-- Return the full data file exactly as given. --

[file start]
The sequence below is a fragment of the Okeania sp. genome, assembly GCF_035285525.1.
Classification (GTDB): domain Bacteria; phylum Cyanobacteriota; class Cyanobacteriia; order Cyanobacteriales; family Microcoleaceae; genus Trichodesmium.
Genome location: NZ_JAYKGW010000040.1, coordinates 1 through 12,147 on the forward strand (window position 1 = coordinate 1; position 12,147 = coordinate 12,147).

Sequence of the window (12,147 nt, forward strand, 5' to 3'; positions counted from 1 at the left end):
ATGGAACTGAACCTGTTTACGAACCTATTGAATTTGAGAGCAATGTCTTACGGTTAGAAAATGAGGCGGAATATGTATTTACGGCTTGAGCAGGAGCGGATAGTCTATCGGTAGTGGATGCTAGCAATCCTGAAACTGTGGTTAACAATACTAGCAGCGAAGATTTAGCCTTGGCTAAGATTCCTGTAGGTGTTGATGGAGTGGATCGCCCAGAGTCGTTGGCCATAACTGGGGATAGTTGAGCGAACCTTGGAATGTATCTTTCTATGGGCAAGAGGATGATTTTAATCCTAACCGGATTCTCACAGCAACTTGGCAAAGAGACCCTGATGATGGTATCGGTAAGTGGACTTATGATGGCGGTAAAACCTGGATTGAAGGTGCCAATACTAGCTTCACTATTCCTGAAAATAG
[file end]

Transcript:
The sequence below is a fragment of the Okeania sp. genome, assembly GCF_035285525.1.
Classification (GTDB): domain Bacteria; phylum Cyanobacteriota; class Cyanobacteriia; order Cyanobacteriales; family Microcoleaceae; genus Trichodesmium.
Genome location: NZ_JAYKGW010000040.1, coordinates 1 through 12,147 on the forward strand (window position 1 = coordinate 1; position 12,147 = coordinate 12,147).

Sequence of the window (12,147 nt, forward strand, 5' to 3'; positions counted from 1 at the left end):
ATGGAACTGAACCTGTTTACGAACCTATTGAATTTGAGAGCAATGTCTTACGGTTAGAAAATGAGGCGGAATATGTATTTACGGCTTGAGCAGGAGCGGATAGTCTATCGGTAGTGGATGCTAGCAATCCTGAAACTGTGGTTAACAATACTAGCAGCGAAGATTTAGCCTTGGCTAAGATTCCTGTAGGTGTTGATGGAGTGGATCGCCCAGAGTCGTTGGCCATAACTGGGGATAGTTGAGCGAACCTTGGAATGTATCTTTCTATGGGCAAGAGGATGATTTTAATCCTAACCGGATTCTCACAGCAACTTGGCAAAGAGACCCTGATGATGGTATCGGTAAGTGGACTTATGATGGCGGTAAAACCTGGATTGAAGGTGCCAATACTAGCTTCACTATTCCTGAAAATAG